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Publication numberUS4090307 A
Publication typeGrant
Application numberUS 05/734,436
Publication dateMay 23, 1978
Filing dateOct 21, 1976
Priority dateOct 25, 1975
Publication number05734436, 734436, US 4090307 A, US 4090307A, US-A-4090307, US4090307 A, US4090307A
InventorsHans-Joachim Gollmick, Karl Klinkhart, Herbert Morzinek, Wolfgang Bereiter, Walter Rosenstock
Original AssigneeSchoeller & Co., Elektrotechnische Fabrik Gmbh & Co.
Export CitationBiBTeX, EndNote, RefMan
External Links: USPTO, USPTO Assignment, Espacenet
Method for removing water from workpieces and apparatus therefor
US 4090307 A
Abstract
A method for removing water from the surface of workpieces, particularly, glass workpieces, by dipping the workpieces into a boiling dewatering bath composed of an organic solvent which is immiscible with water and which contains surface active agents, and subsequently rinsing the workpiece in one or more baths of the pure organic solvent in order to remove the surface active agent. The subsequent rinsing baths may be boiling or at ambient temperature and vapors therefrom as well as from the initial dewatering bath are condensed and collected.
An apparatus for carrying out the method is also disclosed.
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Claims(9)
Having thus described our invention, what is claimed is:
1. A method for removing water from the surface of a glass workpiece comprising the steps of:
(a) dipping the workpiece into a dewatering bath composed of an organic solvent which is immiscible with water and a surface active agent said bath being at the boiling temperature whereby a water layer is formed in the bath;
(b) thereafter rinsing the workpiece in a second bath composed of the pure organic solvent to remove the surface active agent adhering to the surface of the workpiece;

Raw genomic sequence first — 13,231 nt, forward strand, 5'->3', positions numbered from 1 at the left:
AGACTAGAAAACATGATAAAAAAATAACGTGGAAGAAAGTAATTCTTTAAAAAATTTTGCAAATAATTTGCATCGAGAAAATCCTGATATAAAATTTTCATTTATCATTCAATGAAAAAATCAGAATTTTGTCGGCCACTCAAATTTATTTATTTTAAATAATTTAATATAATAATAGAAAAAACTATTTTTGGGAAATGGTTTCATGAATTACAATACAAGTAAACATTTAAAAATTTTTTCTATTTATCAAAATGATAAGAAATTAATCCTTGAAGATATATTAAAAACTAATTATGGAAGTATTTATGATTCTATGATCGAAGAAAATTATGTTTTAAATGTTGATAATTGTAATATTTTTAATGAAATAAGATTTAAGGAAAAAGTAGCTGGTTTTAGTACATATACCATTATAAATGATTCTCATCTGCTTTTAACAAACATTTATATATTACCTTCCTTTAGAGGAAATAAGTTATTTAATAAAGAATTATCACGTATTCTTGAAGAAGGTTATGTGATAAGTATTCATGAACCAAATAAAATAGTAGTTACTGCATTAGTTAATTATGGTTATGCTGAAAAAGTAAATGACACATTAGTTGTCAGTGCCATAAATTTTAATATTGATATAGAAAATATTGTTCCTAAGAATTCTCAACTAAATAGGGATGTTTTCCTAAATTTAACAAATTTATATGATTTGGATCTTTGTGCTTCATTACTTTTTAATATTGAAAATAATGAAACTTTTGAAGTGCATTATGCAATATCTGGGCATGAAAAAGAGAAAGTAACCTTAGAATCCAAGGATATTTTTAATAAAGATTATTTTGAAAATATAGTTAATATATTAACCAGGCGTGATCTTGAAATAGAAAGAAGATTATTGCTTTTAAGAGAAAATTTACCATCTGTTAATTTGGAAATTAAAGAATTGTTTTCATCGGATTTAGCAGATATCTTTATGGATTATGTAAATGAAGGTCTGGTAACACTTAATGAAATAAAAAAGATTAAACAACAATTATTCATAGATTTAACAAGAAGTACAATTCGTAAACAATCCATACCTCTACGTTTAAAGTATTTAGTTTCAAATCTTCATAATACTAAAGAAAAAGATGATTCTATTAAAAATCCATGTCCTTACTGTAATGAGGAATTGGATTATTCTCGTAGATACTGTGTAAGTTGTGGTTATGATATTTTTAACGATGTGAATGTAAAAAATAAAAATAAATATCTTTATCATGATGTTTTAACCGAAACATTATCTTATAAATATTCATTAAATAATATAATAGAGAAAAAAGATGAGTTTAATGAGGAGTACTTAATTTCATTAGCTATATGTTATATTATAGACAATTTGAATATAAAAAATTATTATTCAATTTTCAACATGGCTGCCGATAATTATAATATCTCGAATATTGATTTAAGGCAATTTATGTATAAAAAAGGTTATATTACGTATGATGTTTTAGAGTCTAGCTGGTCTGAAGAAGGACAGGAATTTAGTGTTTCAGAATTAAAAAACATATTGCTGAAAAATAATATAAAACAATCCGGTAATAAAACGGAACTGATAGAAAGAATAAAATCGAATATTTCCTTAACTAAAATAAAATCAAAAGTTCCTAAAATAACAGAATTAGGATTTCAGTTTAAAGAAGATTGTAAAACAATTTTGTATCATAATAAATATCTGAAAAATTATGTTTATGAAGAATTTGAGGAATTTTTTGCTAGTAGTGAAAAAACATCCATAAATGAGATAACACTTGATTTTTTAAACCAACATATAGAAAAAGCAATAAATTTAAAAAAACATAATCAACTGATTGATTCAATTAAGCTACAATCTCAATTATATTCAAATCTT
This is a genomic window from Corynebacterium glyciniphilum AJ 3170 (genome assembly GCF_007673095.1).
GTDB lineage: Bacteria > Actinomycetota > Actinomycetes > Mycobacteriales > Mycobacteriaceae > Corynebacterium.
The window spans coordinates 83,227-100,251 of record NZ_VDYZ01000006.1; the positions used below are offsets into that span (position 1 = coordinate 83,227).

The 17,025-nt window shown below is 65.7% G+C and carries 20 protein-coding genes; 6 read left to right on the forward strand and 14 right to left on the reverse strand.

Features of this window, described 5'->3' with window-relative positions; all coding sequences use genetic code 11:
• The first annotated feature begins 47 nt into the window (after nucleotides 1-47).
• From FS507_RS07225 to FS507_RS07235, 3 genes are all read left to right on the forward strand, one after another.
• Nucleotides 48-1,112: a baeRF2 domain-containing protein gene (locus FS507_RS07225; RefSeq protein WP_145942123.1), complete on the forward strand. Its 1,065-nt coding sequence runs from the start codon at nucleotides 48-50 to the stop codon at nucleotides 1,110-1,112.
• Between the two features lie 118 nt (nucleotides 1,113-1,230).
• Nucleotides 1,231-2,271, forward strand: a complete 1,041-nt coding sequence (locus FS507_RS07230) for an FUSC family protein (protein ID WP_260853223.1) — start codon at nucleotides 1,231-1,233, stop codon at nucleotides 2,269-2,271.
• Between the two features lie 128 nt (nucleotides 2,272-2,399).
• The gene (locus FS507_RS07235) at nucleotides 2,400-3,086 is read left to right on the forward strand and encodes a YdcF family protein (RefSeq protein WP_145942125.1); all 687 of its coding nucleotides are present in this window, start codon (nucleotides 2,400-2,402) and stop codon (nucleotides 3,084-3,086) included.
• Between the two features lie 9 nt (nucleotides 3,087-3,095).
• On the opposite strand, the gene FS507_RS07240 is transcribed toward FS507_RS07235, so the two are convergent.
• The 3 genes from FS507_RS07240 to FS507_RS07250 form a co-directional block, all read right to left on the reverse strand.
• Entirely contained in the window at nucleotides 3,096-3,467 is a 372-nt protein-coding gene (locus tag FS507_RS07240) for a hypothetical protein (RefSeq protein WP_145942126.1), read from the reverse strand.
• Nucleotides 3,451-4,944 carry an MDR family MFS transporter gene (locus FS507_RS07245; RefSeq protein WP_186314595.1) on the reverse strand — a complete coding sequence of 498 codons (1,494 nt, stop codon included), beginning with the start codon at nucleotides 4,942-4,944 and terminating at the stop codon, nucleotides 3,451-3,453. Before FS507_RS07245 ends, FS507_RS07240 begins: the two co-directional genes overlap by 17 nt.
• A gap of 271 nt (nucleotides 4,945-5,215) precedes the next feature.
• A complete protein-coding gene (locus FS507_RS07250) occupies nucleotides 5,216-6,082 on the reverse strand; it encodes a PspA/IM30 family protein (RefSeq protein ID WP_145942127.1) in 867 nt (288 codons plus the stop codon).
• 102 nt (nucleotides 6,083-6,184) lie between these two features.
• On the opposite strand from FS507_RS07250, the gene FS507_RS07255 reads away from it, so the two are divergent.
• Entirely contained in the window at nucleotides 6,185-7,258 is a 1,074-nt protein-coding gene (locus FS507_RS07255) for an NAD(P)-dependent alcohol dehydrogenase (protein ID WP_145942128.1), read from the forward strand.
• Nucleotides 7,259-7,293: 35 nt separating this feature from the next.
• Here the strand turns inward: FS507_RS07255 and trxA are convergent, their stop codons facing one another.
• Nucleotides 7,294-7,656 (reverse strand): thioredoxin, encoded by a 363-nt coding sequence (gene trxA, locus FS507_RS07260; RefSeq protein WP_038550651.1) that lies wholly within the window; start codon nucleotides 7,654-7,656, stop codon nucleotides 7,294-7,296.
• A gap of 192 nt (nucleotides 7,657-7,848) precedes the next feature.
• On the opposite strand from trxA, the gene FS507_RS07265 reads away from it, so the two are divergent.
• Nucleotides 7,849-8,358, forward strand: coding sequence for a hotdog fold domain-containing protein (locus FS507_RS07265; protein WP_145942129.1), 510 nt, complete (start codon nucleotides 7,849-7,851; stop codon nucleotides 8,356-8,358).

(c) drying the workpiece;
(d) condensing vapors formed from the dewatering bath, removing water therefrom, and returning the water-free condensate to the dewatering bath;
(e) removing the water layer from the dewatering bath;
(f) separating any remaining solvent from the removed water layer and returning said remaining solvent to the dewatering bath and,
(g) separately condensing vapors for the second bath, removing water from said condensed vapors, and returning the water-free condensate to the second bath.
2. The method of claim 1 wherein the second bath is at boiling temperature, and wherein after dipping the workpiece in the second bath, the workpiece is dipped in a third bath composed of the pure solvent at ambient temperature and wherein the workpiece is then subjected to contact with vapors from a fourth bath of the pure solvent which is at the boiling temperature before the workpiece is dried.
3. The process of claim 2 wherein the third bath is subjected to ultrasonic vibration.
4. A method for removing water from the surface of a workpiece comprising the steps of:
(a) dipping the workpiece into a dewatering bath composed of an organic solvent which is immiscible with water and a surface active agent said bath being at the boiling temperature whereby a water layer is formed in the bath;
(b) thereafter rinsing the workpiece in a second bath composed of the pure organic solvent to remove the surface active agent adhering to the surface of the workpiece;
(c) then dipping the workpiece in a third bath composed of the pure solvent at ambient temperature; and then
(d) subjecting the workpiece to contact with vapors from a fourth bath of the pure solvent which is at the boiling temperature;
(e) condensing vapors formed from the dewatering bath, removing any residual water from the vapors and introducing the condensed water-free vapors into the second, third and fourth baths;
(f) introducing solvent from the fourth bath into the dewatering bath;
(g) removing the water layer from the dewatering bath; and
(h) separating any remaining solvent from the removed water layer and returning said remaining solvent to the dewatering tank; and
(i) drying the workpiece.
5. An apparatus for removing water from the surface of a workpiece comprising:
(a) a dewatering tank having means for heating a solvent contained therein and means for condensing vapors of said solvent;
(b) second, third and fourth rinsing tanks each having means for condensing vapors of solvents contained therein and said second and fourth tank having means for heating a solvent contained therein;